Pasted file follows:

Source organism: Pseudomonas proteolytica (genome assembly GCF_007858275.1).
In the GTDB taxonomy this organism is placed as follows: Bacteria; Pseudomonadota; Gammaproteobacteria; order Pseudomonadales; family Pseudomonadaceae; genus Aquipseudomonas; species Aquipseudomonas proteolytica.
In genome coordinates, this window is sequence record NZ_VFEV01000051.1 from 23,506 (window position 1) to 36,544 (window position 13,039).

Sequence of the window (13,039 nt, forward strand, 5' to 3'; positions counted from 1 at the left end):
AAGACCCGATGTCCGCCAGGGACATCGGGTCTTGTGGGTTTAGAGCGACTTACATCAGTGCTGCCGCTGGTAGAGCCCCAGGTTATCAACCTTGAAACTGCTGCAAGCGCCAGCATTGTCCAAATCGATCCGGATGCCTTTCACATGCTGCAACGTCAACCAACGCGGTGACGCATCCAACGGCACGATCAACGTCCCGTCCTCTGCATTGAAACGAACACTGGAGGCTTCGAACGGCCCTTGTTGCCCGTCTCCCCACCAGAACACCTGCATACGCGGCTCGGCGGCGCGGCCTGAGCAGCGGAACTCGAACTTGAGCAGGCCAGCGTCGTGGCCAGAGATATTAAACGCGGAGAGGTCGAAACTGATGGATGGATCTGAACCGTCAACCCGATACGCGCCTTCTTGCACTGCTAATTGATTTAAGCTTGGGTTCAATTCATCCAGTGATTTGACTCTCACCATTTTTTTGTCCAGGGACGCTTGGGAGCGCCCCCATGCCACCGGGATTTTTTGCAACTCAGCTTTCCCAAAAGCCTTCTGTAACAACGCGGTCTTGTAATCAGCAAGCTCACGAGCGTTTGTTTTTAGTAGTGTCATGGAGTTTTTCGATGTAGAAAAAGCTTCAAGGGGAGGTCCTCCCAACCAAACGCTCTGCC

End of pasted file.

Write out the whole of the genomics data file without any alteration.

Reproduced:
Source organism: Pseudomonas proteolytica (genome assembly GCF_007858275.1).
In the GTDB taxonomy this organism is placed as follows: Bacteria; Pseudomonadota; Gammaproteobacteria; order Pseudomonadales; family Pseudomonadaceae; genus Aquipseudomonas; species Aquipseudomonas proteolytica.
In genome coordinates, this window is sequence record NZ_VFEV01000051.1 from 23,506 (window position 1) to 36,544 (window position 13,039).

Sequence of the window (13,039 nt, forward strand, 5' to 3'; positions counted from 1 at the left end):
AAGACCCGATGTCCGCCAGGGACATCGGGTCTTGTGGGTTTAGAGCGACTTACATCAGTGCTGCCGCTGGTAGAGCCCCAGGTTATCAACCTTGAAACTGCTGCAAGCGCCAGCATTGTCCAAATCGATCCGGATGCCTTTCACATGCTGCAACGTCAACCAACGCGGTGACGCATCCAACGGCACGATCAACGTCCCGTCCTCTGCATTGAAACGAACACTGGAGGCTTCGAACGGCCCTTGTTGCCCGTCTCCCCACCAGAACACCTGCATACGCGGCTCGGCGGCGCGGCCTGAGCAGCGGAACTCGAACTTGAGCAGGCCAGCGTCGTGGCCAGAGATATTAAACGCGGAGAGGTCGAAACTGATGGATGGATCTGAACCGTCAACCCGATACGCGCCTTCTTGCACTGCTAATTGATTTAAGCTTGGGTTCAATTCATCCAGTGATTTGACTCTCACCATTTTTTTGTCCAGGGACGCTTGGGAGCGCCCCCATGCCACCGGGATTTTTTGCAACTCAGCTTTCCCAAAAGCCTTCTGTAACAACGCGGTCTTGTAATCAGCAAGCTCACGAGCGTTTGTTTTTAGTAGTGTCATGGAGTTTTTCGATGTAGAAAAAGCTTCAAGGGGAGGTCCTCCCAACCAAACGCTCTGCC